At 71, teacher who feared computers is now an LAUSD tech champion
Mike Szymanski | September 21, 2015
Jan Price heard that computers were coming to her kindergarten classroom at Galt Elementary School in Lake Balboa in the heart of the San Fernando Valley. She was scared.
“It’s time for me to retire,” Price remembered saying. “I can’t handle this. I’m not technical at all.”
That was a year ago. Now, the 71-year-old teacher is a champion of computers in the classroom. And, she’s the star of a video that’s becoming an inspiration for LAUSD teachers — or all teachers — who may be skeptical about using technology in teaching. In fact, Superintendent Ramon Cortines used her as an example at a recent Technology Initiative Task Force meeting.
“There’s a teacher at Galt, I don’t want to embarrass her, but she’s a member of AARP and she was ready to retire and fearful of technology,” Cortines said. “Now she is one of the biggest proponents of technology that we have.”
Price is surprised at all the attention. She said, “It makes me feel good to get a pat on the back at this point in my career.”
With 500 students, pre-kindergarten to fifth grades, and 25 teachers, Galt is one of the eight tech model schools that the district hopes to replicate throughout LAUSD.
The students are each assigned an iPad-like device called a Nearpod, a mobile device with more interactive features. Principal Bill Albion heard some grumbling at first about the devices coming to his school, and he was concerned, too.
“I was worried that it was one more thing that may add to the frustration of the kids about something they would have trouble working with,” said the principal, who began teaching in the 1970s and saw right away disparities in school communities. “The iPads got such bad press, so people were against it, but now we are cheerleaders, and we are a model school of technology.”
Price credits her success with the district’s Instructional Technology Facilitator, Kevin Schulte, assigned to the school. Usually a consultant from the tech team is responsible for three to five schools to help with the implementation of technology. He said that Galt scored high as far as the quick acceptance of the devices among the teachers, parents and students. About 30 more schools at LAUSD will get devices for every student this year.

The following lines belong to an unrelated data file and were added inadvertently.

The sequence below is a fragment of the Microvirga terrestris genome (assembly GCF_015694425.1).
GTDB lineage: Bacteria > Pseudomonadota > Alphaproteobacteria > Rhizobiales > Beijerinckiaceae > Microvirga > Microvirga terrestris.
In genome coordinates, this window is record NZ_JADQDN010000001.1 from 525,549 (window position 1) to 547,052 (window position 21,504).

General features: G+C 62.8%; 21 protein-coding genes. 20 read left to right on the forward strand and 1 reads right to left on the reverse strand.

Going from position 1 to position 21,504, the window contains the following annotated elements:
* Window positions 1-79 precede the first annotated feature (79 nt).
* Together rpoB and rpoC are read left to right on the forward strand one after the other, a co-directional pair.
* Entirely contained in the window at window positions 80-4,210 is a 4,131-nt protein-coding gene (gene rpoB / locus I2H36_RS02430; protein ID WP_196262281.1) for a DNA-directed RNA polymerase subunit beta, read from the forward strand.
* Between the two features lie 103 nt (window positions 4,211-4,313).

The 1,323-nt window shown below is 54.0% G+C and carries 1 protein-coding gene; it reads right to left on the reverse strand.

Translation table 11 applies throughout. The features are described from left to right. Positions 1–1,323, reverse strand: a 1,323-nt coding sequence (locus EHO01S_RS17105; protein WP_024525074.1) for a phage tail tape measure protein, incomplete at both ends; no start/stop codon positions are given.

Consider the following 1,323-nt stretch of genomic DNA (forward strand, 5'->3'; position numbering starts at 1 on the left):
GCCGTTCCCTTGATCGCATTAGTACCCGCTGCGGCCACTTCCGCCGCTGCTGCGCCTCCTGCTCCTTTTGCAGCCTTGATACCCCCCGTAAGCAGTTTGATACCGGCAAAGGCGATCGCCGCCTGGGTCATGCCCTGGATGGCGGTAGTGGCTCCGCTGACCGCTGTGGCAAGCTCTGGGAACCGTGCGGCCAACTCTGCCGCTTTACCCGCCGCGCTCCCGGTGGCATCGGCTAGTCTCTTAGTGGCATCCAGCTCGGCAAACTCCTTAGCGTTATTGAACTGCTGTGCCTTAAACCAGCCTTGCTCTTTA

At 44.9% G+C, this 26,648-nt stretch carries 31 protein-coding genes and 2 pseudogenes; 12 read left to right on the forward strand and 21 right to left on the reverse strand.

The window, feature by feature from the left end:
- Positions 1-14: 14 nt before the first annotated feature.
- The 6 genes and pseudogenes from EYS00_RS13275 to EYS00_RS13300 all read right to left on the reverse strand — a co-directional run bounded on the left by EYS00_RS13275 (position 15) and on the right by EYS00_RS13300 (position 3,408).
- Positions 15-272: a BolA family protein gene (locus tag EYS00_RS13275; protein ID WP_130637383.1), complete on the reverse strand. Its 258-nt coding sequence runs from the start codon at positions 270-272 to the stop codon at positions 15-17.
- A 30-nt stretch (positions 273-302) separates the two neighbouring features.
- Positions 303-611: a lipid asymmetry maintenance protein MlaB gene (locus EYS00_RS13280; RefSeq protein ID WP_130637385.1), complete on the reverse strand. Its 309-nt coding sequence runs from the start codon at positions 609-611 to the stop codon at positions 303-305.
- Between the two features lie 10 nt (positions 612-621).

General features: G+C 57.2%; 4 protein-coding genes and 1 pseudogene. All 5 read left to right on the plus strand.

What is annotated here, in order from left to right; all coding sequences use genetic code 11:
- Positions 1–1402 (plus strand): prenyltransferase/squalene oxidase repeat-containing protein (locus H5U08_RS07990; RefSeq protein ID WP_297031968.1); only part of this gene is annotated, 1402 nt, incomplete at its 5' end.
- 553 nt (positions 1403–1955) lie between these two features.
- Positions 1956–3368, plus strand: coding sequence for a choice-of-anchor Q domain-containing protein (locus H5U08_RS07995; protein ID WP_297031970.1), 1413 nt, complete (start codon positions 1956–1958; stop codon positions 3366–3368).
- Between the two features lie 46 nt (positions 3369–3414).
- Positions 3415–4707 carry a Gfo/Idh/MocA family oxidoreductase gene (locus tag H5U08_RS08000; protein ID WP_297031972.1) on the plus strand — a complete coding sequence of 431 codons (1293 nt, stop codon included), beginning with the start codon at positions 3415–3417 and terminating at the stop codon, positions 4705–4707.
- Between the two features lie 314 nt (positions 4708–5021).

“Veteran teachers become more proactive when they can visualize what can be done in the classroom,” said Schulte, who previously taught middle school math. Schulte said the district has gotten better in training teachers who are assigned the devices.
Now, when Price can’t figure something out, she texts a question to Schulte, and he helps her.
It’s not uncommon for teachers to retire earlier than planned in fear of technology coming to the classroom. The district is celebrating Price as an example for those who may have the same kind of anxiety.
“I think when people see that I can do it, then anyone can,” she said. “I did not know what I am doing, and now I am discovering new ways to teach.”
She said it took two months of training before she felt confident to handle the devices on her own. But now she can train her students and share their work with classmates during the 40 minutes or so each day they are using the devices. Price began teaching when she was 21, took some time off, and now has been teaching for 23 years.
“Now my students are teaching me a few things,” she said. “And I have become a bit more experimental with my own use of technology. I have found new apps for my phone!”
She still lectures the traditional way but notices that the devices can capture her class’s attention well. Already a few weeks into the school year her kindergartners are reading and taking quizzes.
And as far as retirement?
“Oh, I’ve out that on hold indefintely,” Price said. “I love teaching now, I love it.”